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Benoît Peeters

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The Fever of Urbicande, bottom of page 45The Fever of Urbicande, Chapter 4 Concludes

We’ve previously looked at The Fever of Urbicande‘s prologue (and some of its implications), as well as chapters one, two, three (in two parts), and most of four (parts one, two, and three). We now conclude our… [more]

from Fever of Urbicande, page 42More The Fever of Urbicande, Chapter 4

We’ve previously looked at The Fever of Urbicande‘s prologue (and some of its implications), as well as chapters one, two, three (in two parts), and most of four (in two parts). We now continue our look… [more]

from The Fever of Urbicande, page 41The Fever of Urbicande, Chapter 4 (Cont.)

We’ve previously looked at The Fever of Urbicande‘s prologue (and some of its implications), as well as chapters one, two, three (in two parts), and the beginning of four. Although it’s been a while, we… [more]

The Fever of Urbicande, top of page 38The Fever of Urbicande, Chapter 4

We’ve previously looked at The Fever of Urbicande‘s prologue (and some of that prologue’s implications), as well as chapters one, two, and three (in two parts). This time, we’ll begin to look at chapter four,… [more]

The Fever of Urbicande, bottom of page 26The Fever of Urbicande, Chapter 3 (Cont.)

We’ve previously looked at The Fever of Urbicande‘s prologue, some of that prologue’s implications, chapter one, chapter two, and the beginning of chapter three. This time, we’ll conclude our look at chapter three, in which the… [more]

The Fever of Urbicande, bottom of page 20The Fever of Urbicande, Chapter 3

We’ve previously looked at The Fever of Urbicande‘s prologue, some of that prologue’s implications, and chapters one and two. This time, we’ll continue to chapter three of this fascinating story.

from The Fever of Urbicande, page 15The Fever of Urbicande, Chapter 2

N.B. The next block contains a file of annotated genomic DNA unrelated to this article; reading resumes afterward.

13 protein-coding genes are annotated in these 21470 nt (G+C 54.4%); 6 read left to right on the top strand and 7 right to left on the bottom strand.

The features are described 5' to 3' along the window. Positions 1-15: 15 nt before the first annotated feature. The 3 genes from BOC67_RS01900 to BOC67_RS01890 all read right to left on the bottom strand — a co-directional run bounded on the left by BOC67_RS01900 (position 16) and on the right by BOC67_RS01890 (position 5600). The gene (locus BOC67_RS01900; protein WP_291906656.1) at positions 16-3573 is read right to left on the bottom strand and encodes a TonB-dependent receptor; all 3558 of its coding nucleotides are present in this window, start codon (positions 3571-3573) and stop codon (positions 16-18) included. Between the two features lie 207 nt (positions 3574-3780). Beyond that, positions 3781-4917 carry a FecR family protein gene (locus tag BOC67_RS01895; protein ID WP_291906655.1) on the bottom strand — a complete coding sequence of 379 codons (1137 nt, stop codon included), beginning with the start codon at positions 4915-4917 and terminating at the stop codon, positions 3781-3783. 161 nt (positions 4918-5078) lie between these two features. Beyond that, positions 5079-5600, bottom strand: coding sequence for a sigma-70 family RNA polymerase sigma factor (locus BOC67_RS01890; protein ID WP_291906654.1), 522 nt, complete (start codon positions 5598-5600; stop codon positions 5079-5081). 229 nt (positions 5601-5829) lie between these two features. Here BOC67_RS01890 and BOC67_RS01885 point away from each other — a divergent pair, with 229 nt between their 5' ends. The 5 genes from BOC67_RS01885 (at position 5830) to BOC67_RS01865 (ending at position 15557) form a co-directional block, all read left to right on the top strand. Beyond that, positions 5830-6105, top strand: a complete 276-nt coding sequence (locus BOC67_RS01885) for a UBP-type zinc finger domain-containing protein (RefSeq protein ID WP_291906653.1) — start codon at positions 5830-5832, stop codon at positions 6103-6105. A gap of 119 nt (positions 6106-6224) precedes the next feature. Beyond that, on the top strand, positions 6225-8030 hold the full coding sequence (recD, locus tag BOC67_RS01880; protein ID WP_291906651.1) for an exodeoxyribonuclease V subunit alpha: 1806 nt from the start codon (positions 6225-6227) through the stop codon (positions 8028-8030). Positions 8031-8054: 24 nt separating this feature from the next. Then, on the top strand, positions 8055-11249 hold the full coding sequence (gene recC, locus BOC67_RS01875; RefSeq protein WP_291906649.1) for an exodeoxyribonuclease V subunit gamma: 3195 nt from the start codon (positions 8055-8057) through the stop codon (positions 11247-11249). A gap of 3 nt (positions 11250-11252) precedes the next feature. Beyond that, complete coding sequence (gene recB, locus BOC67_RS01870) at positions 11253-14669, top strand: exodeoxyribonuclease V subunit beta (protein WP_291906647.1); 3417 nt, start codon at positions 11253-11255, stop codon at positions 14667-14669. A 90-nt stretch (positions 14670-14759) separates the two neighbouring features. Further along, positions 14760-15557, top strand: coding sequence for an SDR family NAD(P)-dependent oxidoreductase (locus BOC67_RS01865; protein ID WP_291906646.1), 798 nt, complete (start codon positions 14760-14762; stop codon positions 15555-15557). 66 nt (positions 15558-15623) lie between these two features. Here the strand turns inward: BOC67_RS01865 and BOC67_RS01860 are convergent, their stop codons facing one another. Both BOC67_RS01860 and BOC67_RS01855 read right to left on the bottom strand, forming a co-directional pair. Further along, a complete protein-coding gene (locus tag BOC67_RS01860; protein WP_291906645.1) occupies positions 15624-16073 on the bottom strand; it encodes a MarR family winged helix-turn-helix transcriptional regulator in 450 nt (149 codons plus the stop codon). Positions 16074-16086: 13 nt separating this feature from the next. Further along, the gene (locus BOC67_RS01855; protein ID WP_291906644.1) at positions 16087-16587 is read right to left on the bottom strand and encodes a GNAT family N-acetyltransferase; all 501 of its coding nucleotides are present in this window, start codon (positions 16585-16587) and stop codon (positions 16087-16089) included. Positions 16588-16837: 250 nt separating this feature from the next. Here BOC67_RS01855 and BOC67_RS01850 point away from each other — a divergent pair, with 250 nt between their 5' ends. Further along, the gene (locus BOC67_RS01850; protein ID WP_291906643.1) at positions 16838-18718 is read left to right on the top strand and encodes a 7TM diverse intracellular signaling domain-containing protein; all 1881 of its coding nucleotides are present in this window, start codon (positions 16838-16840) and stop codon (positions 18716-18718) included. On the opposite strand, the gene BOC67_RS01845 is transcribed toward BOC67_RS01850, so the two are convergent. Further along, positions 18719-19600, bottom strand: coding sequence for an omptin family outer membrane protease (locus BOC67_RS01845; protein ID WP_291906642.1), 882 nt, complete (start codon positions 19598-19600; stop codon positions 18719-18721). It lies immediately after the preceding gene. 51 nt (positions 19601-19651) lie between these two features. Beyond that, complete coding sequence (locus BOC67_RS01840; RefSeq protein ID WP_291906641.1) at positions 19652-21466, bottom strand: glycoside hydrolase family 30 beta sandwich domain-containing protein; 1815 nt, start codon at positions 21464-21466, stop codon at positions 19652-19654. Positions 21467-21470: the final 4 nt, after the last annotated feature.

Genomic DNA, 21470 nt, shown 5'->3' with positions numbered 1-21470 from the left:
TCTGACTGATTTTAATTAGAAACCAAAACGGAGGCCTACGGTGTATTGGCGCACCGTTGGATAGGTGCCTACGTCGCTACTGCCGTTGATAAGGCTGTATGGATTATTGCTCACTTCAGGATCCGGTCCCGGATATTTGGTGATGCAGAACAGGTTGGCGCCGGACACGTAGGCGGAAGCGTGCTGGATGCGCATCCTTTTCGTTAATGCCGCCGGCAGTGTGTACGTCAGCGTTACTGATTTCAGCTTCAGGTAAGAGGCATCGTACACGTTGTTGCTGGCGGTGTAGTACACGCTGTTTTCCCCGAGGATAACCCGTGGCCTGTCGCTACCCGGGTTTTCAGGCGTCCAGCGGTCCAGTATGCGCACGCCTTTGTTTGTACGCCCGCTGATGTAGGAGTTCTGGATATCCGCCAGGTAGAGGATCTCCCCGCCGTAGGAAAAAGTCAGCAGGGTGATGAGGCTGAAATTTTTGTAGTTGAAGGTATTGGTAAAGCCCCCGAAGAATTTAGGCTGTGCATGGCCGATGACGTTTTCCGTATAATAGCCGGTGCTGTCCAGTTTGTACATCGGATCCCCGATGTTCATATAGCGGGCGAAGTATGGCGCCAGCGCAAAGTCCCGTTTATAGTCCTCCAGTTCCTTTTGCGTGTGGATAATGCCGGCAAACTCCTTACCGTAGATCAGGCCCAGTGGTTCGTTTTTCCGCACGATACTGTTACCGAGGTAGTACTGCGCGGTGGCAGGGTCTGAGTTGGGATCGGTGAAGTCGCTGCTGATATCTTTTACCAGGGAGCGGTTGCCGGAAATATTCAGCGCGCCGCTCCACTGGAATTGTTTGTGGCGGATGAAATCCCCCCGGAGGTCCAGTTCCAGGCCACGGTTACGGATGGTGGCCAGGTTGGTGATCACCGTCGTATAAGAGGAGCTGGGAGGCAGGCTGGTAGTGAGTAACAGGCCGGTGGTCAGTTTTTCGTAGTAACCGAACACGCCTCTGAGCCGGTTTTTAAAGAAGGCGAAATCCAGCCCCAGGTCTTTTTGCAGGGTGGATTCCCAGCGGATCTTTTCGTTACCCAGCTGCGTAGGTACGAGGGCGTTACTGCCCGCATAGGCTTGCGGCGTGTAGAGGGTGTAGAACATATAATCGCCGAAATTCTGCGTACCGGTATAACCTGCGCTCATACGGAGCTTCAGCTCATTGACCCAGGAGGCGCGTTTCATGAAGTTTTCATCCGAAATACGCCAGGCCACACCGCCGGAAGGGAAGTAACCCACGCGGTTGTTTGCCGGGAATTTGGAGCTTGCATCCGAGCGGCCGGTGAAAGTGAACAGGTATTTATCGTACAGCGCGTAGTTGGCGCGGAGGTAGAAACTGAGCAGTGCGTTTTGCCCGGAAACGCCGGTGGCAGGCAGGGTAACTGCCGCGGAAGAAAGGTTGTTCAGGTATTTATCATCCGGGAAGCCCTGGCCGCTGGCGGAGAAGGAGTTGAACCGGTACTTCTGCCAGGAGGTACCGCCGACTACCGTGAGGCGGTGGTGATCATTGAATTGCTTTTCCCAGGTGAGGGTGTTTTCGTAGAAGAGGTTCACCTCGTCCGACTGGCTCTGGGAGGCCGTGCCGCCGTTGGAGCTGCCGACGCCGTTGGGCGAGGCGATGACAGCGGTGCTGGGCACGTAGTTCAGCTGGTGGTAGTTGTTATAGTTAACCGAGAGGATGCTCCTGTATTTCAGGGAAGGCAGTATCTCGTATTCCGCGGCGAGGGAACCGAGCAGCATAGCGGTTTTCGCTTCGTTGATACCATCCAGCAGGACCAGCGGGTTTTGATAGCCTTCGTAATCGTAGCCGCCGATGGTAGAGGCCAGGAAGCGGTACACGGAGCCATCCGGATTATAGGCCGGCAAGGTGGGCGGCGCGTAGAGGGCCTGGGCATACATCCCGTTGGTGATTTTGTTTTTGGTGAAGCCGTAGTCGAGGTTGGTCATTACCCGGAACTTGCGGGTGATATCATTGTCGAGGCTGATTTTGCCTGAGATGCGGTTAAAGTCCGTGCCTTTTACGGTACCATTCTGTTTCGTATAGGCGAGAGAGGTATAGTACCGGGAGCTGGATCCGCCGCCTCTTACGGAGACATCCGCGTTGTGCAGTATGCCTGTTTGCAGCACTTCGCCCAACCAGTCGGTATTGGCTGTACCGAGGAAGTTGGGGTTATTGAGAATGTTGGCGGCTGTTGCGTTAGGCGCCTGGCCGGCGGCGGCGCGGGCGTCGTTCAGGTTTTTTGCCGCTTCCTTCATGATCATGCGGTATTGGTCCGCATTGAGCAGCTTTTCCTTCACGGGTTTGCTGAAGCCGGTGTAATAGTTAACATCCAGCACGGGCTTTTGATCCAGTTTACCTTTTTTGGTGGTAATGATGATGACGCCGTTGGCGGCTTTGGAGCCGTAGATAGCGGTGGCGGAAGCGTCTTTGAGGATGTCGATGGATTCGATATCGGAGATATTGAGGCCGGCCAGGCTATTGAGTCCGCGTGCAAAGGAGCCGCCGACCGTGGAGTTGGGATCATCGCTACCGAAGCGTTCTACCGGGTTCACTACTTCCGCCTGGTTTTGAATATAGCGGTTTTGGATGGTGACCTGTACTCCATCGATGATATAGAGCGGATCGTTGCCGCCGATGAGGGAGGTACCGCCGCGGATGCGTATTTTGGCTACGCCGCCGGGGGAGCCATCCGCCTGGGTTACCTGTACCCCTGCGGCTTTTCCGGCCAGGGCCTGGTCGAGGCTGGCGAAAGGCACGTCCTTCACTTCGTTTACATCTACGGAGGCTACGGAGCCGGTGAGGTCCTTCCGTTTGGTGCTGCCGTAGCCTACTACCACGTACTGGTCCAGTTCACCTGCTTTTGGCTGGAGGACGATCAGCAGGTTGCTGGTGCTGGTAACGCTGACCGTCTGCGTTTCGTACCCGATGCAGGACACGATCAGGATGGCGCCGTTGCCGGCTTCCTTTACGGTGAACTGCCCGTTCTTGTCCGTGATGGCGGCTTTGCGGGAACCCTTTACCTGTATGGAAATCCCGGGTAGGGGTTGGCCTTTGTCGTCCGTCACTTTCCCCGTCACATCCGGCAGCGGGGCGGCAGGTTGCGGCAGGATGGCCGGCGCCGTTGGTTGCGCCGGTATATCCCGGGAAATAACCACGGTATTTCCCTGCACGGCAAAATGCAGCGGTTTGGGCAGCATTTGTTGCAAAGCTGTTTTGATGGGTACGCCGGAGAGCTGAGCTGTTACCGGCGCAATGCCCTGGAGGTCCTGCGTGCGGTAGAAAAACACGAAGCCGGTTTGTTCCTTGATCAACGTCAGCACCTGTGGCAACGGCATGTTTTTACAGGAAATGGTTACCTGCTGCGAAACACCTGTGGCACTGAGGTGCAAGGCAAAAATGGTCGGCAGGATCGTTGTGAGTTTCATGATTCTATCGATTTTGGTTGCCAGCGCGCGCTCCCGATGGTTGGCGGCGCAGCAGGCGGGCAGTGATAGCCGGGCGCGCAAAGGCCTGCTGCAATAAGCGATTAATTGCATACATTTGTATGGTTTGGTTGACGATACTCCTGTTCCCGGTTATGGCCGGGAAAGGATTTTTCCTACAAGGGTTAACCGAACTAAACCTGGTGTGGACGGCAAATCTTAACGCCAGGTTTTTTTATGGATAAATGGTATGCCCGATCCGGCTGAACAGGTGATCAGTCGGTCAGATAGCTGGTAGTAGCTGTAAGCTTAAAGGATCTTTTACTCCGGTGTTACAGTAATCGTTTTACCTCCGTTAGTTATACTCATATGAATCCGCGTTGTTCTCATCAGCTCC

We’ve previously looked at The Fever of Urbicande‘s prologue, some of that prologue’s implications, and chapter one of the comic proper. This time, we’ll continue into chapter two of this fascinating story.

from The Fever of Urbicande, page 5The Fever of Urbicande, Chapter 1

We’ve previously looked at The Fever of Urbicande‘s prologue and some of its implications. This time, we’ll dive into the story itself.

Palace of the Soviets (from Mechanix Illustrated, Sept 1939)The Fever of Urbicande: Ayn Rand, Totalitarian Architecture, Brutalism, and Busselization

We’ve previously looked at The Fever of Urbicande‘s prologue, which sets up Eugen Robick’s status quo as the story starts. This time, we’ll explore some fascinating parallels and implications of that status quo. Also, I’ve… [more]

Fever in UrbicandeThe Fever of Urbicande: A French Masterpiece You Probably Haven’t Read

More than any other, this is the the book for which The Obscure Cities is famous. In his afterword to The Walls of Samaris, Benoît Peeters writes that his main criticism of that initial volume… [more]

The Walls of Samaris -- sundew motifThe Walls of Samaris, Part 4: Textual Variants

We’ve previously examined the story of The Walls of Samaris, a French masterpiece that deserves to be known among comics-literate Americans. In part two, we looked at several implications of its trompe-d’oeil device. In part three, I wrapped up… [more]

The Walls of Samaris - final panelThe Walls of Samaris, Part 3: More Mysteries… and Some Possible Solutions

We’ve previously examined the story of The Walls of Samaris, a French masterpiece that deserves to be known among comics-literate Americans. In part two, we looked at several implications of its trompe-d’oeil device.

The Walls of Samaris, panel from the top of page 3The Walls of Samaris, Part 2: The Trompe-d’Oeil and You

Having introduced The Obscure Cities and walked through its first volume, The Walls of Samaris in some detail, I ended with that book’s conclusion. I’ll pick up there, so it’s necessary that you read part… [more]

The Walls of Samaris, bottom of page 9The Walls of Samaris: A Classic French Comic You Probably Haven’t Read

Many fans of The Obscure Cities (which I introduced here) will tell you that the first volume, The Walls of Samaris, first collected in 1983, represents a freshman effort, despite the acclaim it’s won.

The Walls of SamarisThe Obscure Cities: An Introduction

The Obscure Cities (Les Cités Obscures) arose in the midst of a pivotal time in the history of French comics. So let’s talk about French comics, shall we?